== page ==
United States of America, Plaintiff-appellee, v. John T. Zalduondo, Defendant-appellant.united States of America, Plaintiff-appellee, v. Stephen Perry Giles, Defendant-appellant, 8 F.3d 33 (9th Cir. 1993)Annotate this Case
Before: TANG, CANBY, AND BEEZER, Circuit Judges.
John Zalduondo and Stephen Giles appeal their convictions and sentences for conspiracy to manufacture methamphetamine (21 U.S.C. §§ 841(a) (1), 846), possession with intent to distribute methamphetamine (21 U.S.C. § 841(a) (1)), and manufacture of methamphetamine (21 U.S.C. § 841(a) (1)). Zalduondo and Giles argue that insufficient evidence supported their convictions and that they were improperly sentenced. We have jurisdiction under 28 U.S.C. § 1291, and we affirm.
* Until May 1991, Zalduondo, Giles, and others operated a methamphetamine manufacturing laboratory in a garage. Zalduondo procured equipment suited for manufacturing methamphetamine. He and Giles also purchased chemicals used in the process and were seen near the garage while unpleasant odors emanated from it. Zalduondo told his girlfriend he was "cooking speed," and he and Giles received some of the finished product.
Investigating officers recognized the odor of methamphetamine coming from the garage and observed Giles exit carrying a black duffel bag. A search of the garage revealed chemicals of the type Zalduondo and Giles had purchased, 210 grams of methamphetamine, and eight gallons of methamphetamine residue. A search of Giles' premises uncovered a black duffel bag containing equipment for manufacturing methamphetamine, including chemicals and glassware.
Zalduondo and Giles contend insufficient evidence supported their convictions. The government argues this issue should be reviewed for plain error because Zalduondo and Giles did not move for acquittal at the close of evidence. See United States v. Kuball, 976 F.2d 529, 531 (9th Cir. 1992). Because substantial evidence demonstrated the involvement of Zalduondo and Giles in the illegal activity, their insufficiency of evidence arguments fail even under the "rational trier of fact" standard of review. Jackson v. Virginia, 443 U.S. 307, 319 (1979).
We turn to the appeals of each defendant arising out of the sentence imposed by the district court.
* Zalduondo argues his sentence should not have been based on 210 grams of methamphetamine because the manufacture of that amount by his co-conspirators was not reasonably foreseeable by him. Zalduondo failed to make this argument to the district court. It therefore was not preserved for appellate review. See United States v. Belden, 957 F.2d 671, 674-75 (9th Cir.), cert. denied, 113 S. Ct. 234 (1992).
Zalduondo also argues his "minor" role in the conspiracy justified a term of imprisonment shorter than the statutory minimum of ten years. See 21 U.S.C. § 841(b) (1) (A) (viii). We have held that "when a statute requires a sentence different than that set by the guidelines, the statute controls." United States v. Sharp, 883 F.2d 829, 831 (9th Cir. 1989). The district court's failure to depart downward from the ten-year statutory minimum was not error. U.S.S.G. § 5G1.2(b); see United States v. Conkins, 987 F.2d 564, 573-74 (9th Cir. 1993).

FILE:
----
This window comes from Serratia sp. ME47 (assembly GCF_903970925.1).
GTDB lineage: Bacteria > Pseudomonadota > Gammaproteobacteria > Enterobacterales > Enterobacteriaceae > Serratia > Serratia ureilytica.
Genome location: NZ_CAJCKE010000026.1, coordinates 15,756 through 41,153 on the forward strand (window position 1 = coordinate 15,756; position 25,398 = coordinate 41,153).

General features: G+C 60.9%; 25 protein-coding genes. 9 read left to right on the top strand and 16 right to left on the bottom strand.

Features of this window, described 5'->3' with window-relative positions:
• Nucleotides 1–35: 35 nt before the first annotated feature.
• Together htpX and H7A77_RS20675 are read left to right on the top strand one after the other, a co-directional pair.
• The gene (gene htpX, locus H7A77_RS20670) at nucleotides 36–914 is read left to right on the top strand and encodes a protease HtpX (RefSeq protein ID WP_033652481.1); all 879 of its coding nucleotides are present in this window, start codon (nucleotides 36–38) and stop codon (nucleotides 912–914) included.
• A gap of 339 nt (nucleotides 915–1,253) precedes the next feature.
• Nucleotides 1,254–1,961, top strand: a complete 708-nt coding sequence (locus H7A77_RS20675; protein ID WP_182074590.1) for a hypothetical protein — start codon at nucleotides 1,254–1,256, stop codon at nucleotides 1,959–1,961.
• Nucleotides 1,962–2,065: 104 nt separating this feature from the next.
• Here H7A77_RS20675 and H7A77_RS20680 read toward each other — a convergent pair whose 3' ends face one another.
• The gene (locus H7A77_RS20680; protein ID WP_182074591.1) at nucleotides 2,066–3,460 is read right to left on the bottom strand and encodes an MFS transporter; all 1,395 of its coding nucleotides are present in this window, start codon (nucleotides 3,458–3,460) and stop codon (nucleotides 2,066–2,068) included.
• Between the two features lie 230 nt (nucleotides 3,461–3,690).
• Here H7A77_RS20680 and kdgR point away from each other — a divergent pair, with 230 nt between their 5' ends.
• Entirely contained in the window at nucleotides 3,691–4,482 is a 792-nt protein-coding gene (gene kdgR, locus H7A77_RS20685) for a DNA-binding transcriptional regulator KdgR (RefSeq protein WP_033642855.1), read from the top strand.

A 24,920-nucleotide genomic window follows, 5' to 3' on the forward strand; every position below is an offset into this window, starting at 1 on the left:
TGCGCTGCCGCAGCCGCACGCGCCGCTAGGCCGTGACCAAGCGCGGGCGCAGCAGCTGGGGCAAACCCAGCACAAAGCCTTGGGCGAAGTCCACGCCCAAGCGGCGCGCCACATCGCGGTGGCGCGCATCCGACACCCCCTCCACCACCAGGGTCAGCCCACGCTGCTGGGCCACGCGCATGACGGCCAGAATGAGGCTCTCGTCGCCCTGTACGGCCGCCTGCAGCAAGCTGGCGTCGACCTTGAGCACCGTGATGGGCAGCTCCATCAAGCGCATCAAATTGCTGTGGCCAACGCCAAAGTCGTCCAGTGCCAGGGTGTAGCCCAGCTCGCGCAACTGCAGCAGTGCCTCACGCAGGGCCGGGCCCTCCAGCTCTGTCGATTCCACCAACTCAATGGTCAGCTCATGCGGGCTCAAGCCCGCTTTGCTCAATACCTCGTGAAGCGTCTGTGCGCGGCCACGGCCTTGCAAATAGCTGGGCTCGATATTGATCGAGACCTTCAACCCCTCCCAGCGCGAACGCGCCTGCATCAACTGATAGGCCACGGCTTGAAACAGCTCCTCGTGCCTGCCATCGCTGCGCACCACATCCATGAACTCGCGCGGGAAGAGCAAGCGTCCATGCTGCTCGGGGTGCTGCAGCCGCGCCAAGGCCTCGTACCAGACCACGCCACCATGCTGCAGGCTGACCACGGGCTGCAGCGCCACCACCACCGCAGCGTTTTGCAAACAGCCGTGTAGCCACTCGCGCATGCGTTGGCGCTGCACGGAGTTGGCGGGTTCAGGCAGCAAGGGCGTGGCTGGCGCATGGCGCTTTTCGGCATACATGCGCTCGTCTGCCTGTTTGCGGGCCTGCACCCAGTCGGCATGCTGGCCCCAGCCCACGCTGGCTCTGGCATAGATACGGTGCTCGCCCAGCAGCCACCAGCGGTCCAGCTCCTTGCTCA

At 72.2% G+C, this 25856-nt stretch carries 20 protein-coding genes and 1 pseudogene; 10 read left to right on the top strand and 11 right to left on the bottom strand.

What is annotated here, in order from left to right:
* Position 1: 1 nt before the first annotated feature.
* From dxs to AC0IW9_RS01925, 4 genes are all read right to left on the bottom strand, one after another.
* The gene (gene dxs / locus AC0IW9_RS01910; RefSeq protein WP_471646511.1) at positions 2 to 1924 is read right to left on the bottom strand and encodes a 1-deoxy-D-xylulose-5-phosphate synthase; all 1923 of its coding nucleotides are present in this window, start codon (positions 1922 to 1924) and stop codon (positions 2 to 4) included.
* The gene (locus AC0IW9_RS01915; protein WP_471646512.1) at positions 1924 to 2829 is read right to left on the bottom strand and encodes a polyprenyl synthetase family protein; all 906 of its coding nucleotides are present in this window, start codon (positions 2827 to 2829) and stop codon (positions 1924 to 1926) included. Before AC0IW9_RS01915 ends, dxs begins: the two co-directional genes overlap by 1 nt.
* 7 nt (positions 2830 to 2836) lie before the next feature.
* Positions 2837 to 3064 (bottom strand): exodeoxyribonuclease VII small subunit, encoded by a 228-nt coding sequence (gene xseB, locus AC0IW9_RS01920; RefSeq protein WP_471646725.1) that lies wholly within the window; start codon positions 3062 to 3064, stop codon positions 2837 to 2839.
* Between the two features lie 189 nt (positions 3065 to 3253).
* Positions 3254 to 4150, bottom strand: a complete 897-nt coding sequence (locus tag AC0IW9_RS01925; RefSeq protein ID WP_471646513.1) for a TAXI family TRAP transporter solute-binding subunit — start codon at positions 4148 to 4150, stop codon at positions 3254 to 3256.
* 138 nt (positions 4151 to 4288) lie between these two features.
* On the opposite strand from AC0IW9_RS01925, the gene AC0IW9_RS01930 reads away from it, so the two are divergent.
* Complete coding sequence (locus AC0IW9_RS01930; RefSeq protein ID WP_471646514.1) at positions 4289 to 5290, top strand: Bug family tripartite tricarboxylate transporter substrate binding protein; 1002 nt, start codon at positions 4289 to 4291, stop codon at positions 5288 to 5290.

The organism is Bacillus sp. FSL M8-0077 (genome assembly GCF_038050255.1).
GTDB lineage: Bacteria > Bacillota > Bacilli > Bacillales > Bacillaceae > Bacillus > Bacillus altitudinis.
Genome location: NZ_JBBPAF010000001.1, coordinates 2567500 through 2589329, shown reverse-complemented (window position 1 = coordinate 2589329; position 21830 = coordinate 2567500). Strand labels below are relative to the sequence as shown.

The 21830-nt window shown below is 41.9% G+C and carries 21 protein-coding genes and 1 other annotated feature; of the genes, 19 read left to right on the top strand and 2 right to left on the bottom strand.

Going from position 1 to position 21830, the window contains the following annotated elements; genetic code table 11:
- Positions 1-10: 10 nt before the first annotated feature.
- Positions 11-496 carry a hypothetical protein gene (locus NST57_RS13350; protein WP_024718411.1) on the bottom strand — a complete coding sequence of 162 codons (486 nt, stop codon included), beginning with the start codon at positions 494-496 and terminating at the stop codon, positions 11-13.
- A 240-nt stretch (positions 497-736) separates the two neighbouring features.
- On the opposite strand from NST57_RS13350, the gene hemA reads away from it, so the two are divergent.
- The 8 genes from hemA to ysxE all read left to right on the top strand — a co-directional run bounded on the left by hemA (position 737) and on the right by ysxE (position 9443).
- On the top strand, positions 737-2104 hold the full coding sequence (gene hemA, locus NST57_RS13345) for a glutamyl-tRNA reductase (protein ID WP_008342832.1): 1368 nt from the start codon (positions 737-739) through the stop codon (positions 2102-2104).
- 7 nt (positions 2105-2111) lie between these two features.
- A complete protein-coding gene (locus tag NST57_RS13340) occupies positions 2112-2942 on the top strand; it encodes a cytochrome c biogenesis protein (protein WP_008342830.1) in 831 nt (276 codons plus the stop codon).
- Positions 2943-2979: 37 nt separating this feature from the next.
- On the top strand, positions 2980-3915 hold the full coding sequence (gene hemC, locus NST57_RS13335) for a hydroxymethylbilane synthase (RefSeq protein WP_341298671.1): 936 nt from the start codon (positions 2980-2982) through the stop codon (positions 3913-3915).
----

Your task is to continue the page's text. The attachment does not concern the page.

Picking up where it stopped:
Giles contends his base offense level should have been reduced because he accepted responsibility for his criminal conduct and was a minor participant in the conspiracy. We review the district court's findings of fact at the sentencing phase for clear error. United States v. Peters, 962 F.2d 1410, 1414 (9th Cir. 1992) (minor participant); United States v. Aichele, 941 F.2d 761, 767 (9th Cir. 1991) (acceptance of responsibility). Even after conviction, Giles denied guilt and refused to discuss the case with his probation officer. The record also supports the finding that Giles did not play a minor role in the offense. The district court's rejection of Giles' suggested reduction was not clearly erroneous.
Giles additionally argues his sentence should have been based only on 210 grams of methamphetamine without taking into account the eight gallons of residue. Giles' argument is meritless. The district court did not consider the residue in sentencing Giles.
Finally, Giles contends paragraph 29 of the presentence report demonstrates he was erroneously sentenced under the 1992 version of the Guidelines for an offense committed in 1991. Giles waived this argument by not raising it to the district court. Even if he had not waived this objection to the sentencing, Giles' argument is unfounded. Paragraph 29 references Guidelines § 2D1.4, which was deleted by the 1992 amendments to the Guidelines. Giles was therefore properly sentenced under the 1991 Guidelines. AFFIRMED.
This disposition is not appropriate for publication and may not be cited to or used by the courts of this circuit except as provided by Ninth Circuit Rule 36-3